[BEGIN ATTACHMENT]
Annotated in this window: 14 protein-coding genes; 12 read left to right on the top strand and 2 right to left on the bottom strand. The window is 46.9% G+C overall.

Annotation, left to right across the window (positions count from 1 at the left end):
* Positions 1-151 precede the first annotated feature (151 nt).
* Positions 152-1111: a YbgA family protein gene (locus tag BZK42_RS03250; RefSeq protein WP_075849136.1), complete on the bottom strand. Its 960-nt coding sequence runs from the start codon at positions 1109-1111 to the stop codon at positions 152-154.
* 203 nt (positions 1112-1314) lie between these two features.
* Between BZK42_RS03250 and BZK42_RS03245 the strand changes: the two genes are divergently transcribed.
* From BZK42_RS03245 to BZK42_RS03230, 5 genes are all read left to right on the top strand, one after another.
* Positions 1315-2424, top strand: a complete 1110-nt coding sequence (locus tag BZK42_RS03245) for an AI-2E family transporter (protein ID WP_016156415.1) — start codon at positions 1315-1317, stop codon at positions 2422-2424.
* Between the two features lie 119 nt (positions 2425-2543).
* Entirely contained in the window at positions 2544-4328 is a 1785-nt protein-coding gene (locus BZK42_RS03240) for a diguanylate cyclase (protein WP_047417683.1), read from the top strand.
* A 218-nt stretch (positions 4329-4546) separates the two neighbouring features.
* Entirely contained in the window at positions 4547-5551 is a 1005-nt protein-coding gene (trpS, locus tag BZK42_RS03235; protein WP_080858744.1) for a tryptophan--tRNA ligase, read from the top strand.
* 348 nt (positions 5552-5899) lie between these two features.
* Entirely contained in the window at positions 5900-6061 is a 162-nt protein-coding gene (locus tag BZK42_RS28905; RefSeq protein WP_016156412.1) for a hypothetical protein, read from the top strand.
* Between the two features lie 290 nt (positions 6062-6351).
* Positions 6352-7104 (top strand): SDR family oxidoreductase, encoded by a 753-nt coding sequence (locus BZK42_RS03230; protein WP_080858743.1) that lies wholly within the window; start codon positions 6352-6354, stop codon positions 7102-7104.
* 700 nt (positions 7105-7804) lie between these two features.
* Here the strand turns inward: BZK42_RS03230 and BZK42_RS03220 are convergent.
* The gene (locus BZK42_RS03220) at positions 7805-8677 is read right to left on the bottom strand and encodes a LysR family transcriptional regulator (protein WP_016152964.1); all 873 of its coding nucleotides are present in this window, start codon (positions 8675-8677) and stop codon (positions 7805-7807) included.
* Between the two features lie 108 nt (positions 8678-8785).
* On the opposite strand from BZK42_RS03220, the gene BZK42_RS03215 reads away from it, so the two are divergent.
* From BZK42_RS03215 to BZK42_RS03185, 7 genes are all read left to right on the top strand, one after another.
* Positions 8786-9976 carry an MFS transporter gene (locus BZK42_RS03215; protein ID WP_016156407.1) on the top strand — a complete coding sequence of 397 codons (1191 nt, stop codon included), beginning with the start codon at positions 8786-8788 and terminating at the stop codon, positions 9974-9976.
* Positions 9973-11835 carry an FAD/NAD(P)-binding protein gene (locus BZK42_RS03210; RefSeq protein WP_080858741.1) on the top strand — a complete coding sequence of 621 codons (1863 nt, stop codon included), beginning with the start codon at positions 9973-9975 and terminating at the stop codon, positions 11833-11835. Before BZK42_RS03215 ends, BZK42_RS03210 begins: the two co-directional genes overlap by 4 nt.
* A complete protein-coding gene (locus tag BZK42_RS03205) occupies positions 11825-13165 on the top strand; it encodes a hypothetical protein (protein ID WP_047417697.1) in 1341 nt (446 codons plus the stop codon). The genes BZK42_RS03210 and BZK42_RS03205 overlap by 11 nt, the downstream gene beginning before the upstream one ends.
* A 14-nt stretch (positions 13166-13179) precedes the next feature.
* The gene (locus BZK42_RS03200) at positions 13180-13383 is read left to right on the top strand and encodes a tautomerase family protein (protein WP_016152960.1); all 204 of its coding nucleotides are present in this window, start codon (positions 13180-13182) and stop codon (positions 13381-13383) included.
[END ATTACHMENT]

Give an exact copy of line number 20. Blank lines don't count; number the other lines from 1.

* Between the two features lie 108 nt (positions 8678-8785).